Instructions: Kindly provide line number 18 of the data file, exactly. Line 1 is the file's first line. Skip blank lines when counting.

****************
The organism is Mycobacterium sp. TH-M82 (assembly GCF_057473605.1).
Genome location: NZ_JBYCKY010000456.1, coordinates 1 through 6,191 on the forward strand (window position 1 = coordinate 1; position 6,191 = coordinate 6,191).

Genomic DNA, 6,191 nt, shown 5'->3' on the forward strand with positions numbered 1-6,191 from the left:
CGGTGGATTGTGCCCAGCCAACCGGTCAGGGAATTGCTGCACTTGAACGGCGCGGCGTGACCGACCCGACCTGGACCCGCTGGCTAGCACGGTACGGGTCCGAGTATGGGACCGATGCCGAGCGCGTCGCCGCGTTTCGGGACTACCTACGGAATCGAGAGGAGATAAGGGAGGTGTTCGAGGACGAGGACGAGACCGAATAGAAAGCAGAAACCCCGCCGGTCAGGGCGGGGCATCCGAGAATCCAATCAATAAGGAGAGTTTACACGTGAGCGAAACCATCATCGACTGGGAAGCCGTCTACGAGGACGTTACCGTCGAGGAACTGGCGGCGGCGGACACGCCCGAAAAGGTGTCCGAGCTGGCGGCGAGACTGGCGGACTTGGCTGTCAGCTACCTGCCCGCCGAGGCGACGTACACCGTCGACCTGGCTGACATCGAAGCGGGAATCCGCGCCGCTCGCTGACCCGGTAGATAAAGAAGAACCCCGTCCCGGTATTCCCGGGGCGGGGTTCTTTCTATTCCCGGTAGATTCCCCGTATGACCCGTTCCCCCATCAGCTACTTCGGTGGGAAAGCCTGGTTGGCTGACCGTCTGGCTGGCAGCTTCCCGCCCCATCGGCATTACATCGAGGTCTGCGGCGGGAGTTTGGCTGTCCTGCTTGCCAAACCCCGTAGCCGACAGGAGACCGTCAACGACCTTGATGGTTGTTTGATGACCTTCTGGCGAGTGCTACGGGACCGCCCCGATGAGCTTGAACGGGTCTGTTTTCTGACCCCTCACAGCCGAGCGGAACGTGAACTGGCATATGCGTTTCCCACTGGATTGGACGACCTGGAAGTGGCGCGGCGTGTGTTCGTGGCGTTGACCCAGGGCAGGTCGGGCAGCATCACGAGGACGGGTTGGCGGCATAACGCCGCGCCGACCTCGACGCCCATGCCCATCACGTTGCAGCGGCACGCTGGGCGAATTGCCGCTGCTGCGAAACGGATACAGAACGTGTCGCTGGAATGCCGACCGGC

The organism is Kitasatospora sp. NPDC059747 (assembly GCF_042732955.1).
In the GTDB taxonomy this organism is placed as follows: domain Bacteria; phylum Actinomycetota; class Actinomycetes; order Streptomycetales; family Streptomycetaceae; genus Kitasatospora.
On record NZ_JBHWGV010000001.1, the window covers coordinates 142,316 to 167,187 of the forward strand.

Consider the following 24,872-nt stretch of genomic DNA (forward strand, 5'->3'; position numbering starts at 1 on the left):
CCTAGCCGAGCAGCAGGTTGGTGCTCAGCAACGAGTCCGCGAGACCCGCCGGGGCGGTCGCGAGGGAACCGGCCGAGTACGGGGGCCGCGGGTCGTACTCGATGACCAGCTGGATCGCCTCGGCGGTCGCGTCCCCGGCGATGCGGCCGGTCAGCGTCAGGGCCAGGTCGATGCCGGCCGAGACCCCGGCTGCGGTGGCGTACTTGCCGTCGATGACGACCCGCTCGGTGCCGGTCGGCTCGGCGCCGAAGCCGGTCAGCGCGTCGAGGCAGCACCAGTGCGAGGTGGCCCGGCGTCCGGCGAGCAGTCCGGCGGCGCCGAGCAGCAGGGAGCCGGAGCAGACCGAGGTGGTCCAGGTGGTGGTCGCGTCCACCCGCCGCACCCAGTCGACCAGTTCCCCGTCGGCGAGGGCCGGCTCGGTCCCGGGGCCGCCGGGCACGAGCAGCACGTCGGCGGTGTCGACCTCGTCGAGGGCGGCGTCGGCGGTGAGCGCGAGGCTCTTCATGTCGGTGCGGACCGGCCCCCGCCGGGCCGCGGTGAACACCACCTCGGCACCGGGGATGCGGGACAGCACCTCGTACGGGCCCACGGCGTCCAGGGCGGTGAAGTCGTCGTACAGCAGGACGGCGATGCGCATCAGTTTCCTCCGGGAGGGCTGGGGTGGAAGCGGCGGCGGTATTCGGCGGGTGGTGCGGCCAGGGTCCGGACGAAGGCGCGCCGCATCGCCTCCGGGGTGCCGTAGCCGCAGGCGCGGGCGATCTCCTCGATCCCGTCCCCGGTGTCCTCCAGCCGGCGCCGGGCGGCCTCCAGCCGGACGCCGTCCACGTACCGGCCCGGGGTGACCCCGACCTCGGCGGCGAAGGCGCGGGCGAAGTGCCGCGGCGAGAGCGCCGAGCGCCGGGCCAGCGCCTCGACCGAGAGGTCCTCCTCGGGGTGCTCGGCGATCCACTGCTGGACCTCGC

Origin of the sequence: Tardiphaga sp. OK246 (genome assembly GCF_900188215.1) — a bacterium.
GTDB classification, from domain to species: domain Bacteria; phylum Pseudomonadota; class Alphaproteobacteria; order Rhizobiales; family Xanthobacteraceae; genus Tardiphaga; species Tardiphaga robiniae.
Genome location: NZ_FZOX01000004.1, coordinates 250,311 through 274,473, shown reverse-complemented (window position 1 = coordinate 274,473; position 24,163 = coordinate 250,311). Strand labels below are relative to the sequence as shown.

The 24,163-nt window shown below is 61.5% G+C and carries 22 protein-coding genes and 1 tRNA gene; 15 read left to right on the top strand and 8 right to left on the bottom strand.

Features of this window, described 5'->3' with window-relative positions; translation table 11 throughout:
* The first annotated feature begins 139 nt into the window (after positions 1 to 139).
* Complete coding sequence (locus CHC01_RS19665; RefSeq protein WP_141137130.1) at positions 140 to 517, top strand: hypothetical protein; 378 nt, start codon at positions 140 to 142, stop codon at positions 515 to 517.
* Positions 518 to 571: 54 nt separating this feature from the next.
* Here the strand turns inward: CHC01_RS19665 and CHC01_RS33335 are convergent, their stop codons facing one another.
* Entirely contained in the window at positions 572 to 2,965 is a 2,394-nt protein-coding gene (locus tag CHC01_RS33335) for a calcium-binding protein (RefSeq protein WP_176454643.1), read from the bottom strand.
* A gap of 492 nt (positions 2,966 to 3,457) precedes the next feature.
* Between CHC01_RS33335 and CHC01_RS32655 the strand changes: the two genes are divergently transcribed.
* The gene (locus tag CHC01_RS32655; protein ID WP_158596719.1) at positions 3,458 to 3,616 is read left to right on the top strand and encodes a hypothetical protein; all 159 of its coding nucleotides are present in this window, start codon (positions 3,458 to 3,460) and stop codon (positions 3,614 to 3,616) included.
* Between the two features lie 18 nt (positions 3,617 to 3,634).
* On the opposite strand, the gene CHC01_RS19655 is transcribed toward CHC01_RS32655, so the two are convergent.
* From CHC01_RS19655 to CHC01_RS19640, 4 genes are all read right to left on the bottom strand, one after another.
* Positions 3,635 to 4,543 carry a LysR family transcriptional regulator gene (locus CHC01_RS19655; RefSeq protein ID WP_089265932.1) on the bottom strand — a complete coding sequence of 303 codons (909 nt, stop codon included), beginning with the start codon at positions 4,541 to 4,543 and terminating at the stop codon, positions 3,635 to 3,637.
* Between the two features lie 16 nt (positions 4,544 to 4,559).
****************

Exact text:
* Here the strand turns inward: CHC01_RS19665 and CHC01_RS33335 are convergent, their stop codons facing one another.